What parents need to know
Parents Need to Know
Parents need to know that Nobody Walks is an interesting but lackluster drama (co-written by Girls' Lena Dunham) that has some mature themes, including infidelity. A teenage character flirts with a much older man and is uncomfortably objectified and verbally attacked by another. There's kissing/snuggling and a scene in which underwear is removed, but no nudity. Language includes liberal use of strong words like "bitch," "s--t," and "f--k"), and adults are shown smoking pot at a party where their kids are also guests.
What's the story?
Julie (Rosemarie DeWitt) and her husband, Peter (John Krasinski), are happily married, or so it seems. But when an enigmatic artist, Martine (Olivia Thirlby), shows up to work with Peter to lay down the sound tracks for her video project, their commitment to each other is tested. Meanwhile, Julie's 16-year-old daughter from her first marriage, Kolt (India Ennenga), is on the brink of womanhood, flirting with her stepdad's assistant, who's developed a liking for Martine, and lobbing verbal volleys that border on inappropriate with her much older Italian teacher. Everything suddenly feels out of sorts in their once-relaxed Los Angeles household.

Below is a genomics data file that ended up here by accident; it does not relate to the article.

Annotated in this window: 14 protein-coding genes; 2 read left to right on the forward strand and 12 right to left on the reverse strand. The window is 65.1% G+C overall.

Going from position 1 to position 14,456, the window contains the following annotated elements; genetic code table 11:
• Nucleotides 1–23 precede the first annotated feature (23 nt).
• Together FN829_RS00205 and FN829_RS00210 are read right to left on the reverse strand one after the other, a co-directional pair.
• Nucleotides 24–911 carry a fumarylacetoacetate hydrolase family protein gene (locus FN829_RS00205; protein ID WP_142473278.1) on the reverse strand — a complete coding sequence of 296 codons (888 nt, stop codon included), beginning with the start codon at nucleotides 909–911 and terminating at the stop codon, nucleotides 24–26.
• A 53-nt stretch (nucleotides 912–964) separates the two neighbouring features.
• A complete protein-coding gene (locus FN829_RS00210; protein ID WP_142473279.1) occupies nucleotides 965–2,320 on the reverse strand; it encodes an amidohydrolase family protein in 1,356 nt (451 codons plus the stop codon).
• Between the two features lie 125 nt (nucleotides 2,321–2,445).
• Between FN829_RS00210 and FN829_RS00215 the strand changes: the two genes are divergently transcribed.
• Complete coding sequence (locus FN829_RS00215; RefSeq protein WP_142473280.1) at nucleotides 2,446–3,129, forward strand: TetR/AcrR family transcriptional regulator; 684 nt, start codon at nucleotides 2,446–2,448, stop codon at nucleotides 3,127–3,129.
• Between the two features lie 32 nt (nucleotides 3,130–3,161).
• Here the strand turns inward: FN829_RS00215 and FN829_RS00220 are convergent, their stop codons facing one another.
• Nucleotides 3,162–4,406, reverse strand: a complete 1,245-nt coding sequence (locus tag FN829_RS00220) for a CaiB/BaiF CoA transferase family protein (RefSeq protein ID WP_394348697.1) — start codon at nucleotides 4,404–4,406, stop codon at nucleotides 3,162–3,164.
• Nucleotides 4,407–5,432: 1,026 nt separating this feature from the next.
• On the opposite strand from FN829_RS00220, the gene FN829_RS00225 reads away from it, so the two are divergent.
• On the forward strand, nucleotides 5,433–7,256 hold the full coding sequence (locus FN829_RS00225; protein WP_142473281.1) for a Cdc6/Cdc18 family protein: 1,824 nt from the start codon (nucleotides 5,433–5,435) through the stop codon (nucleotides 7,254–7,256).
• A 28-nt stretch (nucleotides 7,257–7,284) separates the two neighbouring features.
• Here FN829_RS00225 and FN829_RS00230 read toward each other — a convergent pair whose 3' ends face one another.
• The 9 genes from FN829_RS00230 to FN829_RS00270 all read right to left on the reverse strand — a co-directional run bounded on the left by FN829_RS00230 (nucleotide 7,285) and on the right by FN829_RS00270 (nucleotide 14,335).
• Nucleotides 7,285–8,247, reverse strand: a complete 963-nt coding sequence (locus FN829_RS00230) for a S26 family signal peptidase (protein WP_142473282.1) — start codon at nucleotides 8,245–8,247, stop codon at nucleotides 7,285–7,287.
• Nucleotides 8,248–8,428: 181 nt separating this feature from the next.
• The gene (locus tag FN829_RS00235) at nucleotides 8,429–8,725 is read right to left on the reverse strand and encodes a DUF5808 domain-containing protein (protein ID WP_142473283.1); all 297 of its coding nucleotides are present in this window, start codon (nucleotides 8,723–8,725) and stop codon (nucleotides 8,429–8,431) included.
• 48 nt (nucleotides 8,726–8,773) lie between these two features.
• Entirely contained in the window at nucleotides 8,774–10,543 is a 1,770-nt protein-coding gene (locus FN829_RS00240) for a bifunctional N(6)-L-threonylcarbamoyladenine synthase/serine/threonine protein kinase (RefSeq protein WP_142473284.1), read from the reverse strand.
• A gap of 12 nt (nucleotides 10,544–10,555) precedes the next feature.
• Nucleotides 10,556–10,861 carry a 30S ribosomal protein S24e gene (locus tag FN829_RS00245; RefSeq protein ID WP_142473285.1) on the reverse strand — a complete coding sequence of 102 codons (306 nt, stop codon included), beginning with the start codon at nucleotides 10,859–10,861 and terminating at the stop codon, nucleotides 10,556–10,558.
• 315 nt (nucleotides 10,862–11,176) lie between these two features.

Is it any good?
NOBODY WALKS has a dangerously lazy, indolent, sexually charged atmosphere that's perfect for its plot. It's about the shift that takes place when two people acknowledge that they're attracted to each other and embark on a fling that, at its best, could be described as ill-advised. The repercussions are massive and painful, the damage considerable.
But isn't that the way of compulsions? Isn't that the way of infidelity? Things just happen. Relationships just shift. What happens, though, when the coupling means more to one than the other? And when there's a true marriage involved? Nobody Walks captures this all in an intelligent way, but it's too arty and portentous for its own good. Nobody walks away unscathed here, and neither does an audience hoping for a better, more focused execution.
Families can talk about...
Families can talk about how Nobody Walks depicts marriage. Does it seem authentic? What challenges are presented? Why do you think Julie and Peter drift apart?
What do you think the movie's message is? Who is it targeted at?
Would you consider the characters role models? Why or why not?